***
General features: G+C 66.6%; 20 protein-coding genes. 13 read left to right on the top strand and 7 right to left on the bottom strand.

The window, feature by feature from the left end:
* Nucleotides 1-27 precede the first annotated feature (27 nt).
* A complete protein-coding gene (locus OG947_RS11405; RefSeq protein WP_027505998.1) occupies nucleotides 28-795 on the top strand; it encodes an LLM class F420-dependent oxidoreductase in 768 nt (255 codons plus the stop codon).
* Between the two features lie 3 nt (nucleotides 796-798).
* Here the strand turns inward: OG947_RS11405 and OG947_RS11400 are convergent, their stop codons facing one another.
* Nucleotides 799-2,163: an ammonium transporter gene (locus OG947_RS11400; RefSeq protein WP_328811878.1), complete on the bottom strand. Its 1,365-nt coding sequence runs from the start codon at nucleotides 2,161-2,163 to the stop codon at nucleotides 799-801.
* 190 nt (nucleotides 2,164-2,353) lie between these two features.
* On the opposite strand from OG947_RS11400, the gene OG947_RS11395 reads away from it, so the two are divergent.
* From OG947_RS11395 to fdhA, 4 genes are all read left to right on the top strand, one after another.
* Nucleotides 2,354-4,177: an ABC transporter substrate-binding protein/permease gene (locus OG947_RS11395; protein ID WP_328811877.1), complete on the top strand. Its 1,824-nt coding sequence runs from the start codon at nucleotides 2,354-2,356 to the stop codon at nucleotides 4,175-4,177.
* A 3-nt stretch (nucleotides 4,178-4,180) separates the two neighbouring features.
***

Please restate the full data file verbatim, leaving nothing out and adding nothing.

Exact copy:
General features: G+C 66.6%; 20 protein-coding genes. 13 read left to right on the top strand and 7 right to left on the bottom strand.

The window, feature by feature from the left end:
* Nucleotides 1-27 precede the first annotated feature (27 nt).
* A complete protein-coding gene (locus OG947_RS11405; RefSeq protein WP_027505998.1) occupies nucleotides 28-795 on the top strand; it encodes an LLM class F420-dependent oxidoreductase in 768 nt (255 codons plus the stop codon).
* Between the two features lie 3 nt (nucleotides 796-798).
* Here the strand turns inward: OG947_RS11405 and OG947_RS11400 are convergent, their stop codons facing one another.
* Nucleotides 799-2,163: an ammonium transporter gene (locus OG947_RS11400; RefSeq protein WP_328811878.1), complete on the bottom strand. Its 1,365-nt coding sequence runs from the start codon at nucleotides 2,161-2,163 to the stop codon at nucleotides 799-801.
* 190 nt (nucleotides 2,164-2,353) lie between these two features.
* On the opposite strand from OG947_RS11400, the gene OG947_RS11395 reads away from it, so the two are divergent.
* From OG947_RS11395 to fdhA, 4 genes are all read left to right on the top strand, one after another.
* Nucleotides 2,354-4,177: an ABC transporter substrate-binding protein/permease gene (locus OG947_RS11395; protein ID WP_328811877.1), complete on the top strand. Its 1,824-nt coding sequence runs from the start codon at nucleotides 2,354-2,356 to the stop codon at nucleotides 4,175-4,177.
* A 3-nt stretch (nucleotides 4,178-4,180) separates the two neighbouring features.